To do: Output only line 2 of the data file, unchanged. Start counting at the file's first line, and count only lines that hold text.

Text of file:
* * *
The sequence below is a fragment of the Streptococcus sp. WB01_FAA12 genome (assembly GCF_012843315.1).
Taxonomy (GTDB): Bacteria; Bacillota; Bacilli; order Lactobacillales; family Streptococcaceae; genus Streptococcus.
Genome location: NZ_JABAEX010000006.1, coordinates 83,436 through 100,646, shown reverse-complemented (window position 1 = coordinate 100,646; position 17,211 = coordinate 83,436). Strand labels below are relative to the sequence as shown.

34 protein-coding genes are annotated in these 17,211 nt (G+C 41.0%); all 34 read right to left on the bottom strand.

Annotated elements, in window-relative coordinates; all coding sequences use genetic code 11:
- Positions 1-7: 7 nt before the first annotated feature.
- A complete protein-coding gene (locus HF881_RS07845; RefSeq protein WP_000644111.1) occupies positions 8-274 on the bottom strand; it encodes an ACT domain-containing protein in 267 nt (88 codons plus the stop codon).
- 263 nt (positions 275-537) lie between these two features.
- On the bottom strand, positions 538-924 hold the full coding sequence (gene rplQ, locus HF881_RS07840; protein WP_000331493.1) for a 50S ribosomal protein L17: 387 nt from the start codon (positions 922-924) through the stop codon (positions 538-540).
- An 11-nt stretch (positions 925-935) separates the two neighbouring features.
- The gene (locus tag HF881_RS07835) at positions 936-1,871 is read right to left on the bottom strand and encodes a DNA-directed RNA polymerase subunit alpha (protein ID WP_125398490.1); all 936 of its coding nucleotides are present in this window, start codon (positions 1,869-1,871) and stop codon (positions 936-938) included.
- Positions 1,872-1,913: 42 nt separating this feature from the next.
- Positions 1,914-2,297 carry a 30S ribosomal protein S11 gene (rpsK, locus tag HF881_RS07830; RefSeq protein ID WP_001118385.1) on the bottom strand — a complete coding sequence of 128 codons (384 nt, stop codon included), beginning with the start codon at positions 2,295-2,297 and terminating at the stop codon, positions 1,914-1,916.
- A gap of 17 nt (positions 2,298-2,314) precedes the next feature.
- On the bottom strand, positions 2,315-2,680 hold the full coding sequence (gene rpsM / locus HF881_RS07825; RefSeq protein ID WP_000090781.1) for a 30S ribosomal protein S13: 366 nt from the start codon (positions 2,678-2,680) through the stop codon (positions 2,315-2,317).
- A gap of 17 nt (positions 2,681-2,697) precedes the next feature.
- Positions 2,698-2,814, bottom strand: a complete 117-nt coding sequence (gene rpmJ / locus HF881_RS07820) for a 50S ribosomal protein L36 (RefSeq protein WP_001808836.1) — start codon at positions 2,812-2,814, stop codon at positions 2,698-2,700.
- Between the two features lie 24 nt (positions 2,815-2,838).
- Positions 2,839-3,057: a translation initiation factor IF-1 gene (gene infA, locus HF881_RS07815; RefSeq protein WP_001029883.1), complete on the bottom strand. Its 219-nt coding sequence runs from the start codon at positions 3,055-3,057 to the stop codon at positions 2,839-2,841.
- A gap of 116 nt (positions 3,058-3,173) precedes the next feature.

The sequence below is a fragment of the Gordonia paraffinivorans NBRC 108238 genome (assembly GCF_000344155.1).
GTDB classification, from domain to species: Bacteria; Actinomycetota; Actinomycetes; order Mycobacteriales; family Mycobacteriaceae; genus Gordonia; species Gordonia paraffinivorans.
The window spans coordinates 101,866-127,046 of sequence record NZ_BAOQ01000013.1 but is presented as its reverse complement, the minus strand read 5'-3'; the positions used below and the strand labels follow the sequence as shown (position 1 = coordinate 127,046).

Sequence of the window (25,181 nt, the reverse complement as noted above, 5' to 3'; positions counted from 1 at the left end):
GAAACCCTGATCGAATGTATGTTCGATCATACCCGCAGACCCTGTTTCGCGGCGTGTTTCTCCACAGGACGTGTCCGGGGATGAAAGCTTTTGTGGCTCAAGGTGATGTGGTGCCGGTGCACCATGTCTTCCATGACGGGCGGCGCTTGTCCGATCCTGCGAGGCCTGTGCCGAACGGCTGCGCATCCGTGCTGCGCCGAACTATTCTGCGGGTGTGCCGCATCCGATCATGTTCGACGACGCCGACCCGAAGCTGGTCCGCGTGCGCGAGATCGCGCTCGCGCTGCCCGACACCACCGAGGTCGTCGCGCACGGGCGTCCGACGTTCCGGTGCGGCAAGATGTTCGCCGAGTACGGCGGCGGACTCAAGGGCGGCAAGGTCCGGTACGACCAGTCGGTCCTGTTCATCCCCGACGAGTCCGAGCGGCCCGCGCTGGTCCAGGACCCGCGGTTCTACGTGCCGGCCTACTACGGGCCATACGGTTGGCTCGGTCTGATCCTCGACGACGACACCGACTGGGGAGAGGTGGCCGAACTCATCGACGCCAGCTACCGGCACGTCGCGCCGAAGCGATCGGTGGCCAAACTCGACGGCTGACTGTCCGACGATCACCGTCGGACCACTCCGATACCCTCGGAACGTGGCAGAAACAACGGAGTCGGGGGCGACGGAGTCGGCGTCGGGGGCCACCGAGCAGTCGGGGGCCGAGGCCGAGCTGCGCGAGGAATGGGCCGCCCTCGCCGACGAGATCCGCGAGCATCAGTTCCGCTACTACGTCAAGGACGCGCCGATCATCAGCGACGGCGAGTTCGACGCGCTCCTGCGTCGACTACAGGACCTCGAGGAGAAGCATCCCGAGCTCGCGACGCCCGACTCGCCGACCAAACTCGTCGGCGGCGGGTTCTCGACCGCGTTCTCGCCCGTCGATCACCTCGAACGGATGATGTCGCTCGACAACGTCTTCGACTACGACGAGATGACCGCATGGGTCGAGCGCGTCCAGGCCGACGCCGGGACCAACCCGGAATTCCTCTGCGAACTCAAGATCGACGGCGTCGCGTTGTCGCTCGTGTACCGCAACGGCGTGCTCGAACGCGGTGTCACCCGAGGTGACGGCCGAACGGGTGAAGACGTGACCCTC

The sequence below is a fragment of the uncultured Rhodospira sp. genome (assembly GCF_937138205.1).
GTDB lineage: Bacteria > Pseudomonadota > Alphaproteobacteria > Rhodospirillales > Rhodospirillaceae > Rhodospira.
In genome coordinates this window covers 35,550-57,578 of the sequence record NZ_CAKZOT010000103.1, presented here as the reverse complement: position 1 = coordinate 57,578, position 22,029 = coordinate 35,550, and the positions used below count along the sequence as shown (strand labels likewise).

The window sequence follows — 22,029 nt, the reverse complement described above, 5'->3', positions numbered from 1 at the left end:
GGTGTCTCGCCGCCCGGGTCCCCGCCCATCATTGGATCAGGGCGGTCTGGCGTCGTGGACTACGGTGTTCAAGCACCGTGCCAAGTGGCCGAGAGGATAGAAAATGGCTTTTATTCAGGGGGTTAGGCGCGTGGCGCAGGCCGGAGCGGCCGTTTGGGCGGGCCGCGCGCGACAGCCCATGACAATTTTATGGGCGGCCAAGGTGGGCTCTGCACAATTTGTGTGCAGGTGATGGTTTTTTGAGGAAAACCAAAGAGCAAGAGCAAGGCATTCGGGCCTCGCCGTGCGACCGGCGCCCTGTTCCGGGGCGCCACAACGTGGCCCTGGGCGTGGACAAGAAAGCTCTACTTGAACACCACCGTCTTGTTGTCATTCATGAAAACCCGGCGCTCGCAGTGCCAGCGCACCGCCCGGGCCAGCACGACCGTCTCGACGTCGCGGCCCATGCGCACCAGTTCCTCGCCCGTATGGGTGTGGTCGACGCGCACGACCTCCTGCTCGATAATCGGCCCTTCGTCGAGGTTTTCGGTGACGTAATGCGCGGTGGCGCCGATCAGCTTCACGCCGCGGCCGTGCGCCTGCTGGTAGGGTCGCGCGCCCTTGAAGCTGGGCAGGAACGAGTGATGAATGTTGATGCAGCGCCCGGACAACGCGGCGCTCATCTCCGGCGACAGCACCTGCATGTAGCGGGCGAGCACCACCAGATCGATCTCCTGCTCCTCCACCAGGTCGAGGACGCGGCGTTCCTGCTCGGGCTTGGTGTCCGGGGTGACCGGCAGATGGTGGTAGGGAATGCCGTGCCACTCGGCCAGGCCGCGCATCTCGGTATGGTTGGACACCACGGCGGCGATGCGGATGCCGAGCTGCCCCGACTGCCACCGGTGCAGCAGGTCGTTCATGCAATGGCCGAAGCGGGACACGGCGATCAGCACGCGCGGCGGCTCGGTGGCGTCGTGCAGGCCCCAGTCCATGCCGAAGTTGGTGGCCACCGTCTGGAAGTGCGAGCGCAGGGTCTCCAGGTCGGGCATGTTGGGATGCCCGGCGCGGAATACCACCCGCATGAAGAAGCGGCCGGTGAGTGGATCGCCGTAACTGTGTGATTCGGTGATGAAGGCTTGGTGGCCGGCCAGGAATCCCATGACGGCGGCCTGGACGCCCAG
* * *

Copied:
Taxonomy (GTDB): Bacteria; Bacillota; Bacilli; order Lactobacillales; family Streptococcaceae; genus Streptococcus.